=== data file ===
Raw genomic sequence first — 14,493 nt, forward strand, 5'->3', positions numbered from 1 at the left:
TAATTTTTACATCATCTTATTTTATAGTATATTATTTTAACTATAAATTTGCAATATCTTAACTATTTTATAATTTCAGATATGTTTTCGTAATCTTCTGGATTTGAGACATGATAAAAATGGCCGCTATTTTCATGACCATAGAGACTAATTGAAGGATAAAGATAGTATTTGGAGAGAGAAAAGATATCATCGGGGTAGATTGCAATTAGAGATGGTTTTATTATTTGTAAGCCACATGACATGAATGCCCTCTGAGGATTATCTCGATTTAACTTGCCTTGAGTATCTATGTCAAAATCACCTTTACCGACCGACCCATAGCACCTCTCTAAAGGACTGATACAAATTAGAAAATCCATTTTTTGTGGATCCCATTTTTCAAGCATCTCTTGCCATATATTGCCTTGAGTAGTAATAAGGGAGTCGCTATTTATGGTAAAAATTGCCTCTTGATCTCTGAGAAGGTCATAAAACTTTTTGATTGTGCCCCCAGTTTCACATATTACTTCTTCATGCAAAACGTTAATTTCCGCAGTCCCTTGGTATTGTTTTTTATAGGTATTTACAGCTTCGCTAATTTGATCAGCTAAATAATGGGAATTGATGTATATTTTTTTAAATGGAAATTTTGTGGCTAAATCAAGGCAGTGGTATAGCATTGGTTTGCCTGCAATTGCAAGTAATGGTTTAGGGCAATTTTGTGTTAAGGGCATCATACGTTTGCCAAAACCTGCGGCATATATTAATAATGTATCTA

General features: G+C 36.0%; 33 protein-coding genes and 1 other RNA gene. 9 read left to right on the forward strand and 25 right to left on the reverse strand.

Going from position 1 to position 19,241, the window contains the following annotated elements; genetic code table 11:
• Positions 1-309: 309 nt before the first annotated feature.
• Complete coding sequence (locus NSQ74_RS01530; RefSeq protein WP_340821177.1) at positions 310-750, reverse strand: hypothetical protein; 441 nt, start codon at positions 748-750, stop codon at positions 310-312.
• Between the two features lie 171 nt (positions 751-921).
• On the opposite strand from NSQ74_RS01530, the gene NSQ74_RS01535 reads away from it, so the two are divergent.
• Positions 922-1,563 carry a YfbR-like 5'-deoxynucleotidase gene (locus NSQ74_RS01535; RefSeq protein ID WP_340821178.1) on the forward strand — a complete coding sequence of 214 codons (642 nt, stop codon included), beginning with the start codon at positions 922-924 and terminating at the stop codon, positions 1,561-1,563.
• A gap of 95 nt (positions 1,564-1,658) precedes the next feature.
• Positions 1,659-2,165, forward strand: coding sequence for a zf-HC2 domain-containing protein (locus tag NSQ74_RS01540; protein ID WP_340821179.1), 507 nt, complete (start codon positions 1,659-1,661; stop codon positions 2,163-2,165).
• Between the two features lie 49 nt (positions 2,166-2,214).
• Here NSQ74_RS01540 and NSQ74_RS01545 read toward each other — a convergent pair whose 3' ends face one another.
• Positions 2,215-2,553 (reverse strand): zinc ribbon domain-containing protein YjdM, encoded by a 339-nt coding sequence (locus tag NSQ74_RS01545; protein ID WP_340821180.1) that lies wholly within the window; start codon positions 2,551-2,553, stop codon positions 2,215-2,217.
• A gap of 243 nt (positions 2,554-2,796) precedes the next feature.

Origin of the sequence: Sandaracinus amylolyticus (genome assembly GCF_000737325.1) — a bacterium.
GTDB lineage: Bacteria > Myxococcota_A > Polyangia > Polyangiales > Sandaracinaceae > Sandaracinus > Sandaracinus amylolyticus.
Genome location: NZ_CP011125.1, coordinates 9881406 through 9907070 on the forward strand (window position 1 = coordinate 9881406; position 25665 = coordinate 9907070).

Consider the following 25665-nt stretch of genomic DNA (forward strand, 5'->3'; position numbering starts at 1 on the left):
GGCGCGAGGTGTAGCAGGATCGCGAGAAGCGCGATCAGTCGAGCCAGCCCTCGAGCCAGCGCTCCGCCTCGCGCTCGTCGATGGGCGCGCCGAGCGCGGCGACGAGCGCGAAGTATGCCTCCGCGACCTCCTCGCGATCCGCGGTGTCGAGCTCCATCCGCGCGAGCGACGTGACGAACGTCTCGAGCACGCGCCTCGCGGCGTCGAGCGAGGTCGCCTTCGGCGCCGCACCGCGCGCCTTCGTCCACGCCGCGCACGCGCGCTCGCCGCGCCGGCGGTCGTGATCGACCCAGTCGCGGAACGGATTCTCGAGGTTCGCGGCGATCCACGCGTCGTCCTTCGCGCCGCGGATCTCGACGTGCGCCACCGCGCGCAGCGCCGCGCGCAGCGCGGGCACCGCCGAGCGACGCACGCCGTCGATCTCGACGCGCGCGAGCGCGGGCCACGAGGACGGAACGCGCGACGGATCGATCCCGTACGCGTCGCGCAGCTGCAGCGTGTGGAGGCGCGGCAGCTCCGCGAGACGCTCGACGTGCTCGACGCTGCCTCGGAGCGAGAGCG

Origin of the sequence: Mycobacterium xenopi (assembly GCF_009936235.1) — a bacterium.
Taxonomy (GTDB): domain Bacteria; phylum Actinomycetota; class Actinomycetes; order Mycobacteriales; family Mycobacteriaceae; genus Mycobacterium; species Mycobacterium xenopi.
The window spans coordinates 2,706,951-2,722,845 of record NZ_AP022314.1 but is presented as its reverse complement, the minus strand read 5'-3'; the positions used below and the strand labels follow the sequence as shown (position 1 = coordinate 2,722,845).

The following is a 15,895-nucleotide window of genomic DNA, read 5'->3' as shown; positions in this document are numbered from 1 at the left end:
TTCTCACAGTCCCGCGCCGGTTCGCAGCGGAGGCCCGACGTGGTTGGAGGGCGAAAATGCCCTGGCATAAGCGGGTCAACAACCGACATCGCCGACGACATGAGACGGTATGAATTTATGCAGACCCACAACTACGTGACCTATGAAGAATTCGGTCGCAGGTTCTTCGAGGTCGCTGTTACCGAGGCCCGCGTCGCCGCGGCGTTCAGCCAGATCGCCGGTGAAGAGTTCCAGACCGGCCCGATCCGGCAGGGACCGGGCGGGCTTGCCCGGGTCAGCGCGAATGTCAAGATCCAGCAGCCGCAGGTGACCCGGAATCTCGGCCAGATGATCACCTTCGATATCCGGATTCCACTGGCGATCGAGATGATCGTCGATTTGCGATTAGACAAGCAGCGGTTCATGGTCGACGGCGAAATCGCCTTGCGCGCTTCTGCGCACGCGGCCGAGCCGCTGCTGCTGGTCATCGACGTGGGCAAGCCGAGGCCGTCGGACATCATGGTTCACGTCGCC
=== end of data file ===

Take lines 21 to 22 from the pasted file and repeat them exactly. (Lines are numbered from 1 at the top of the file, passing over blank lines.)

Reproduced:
Origin of the sequence: Mycobacterium xenopi (assembly GCF_009936235.1) — a bacterium.
Taxonomy (GTDB): domain Bacteria; phylum Actinomycetota; class Actinomycetes; order Mycobacteriales; family Mycobacteriaceae; genus Mycobacterium; species Mycobacterium xenopi.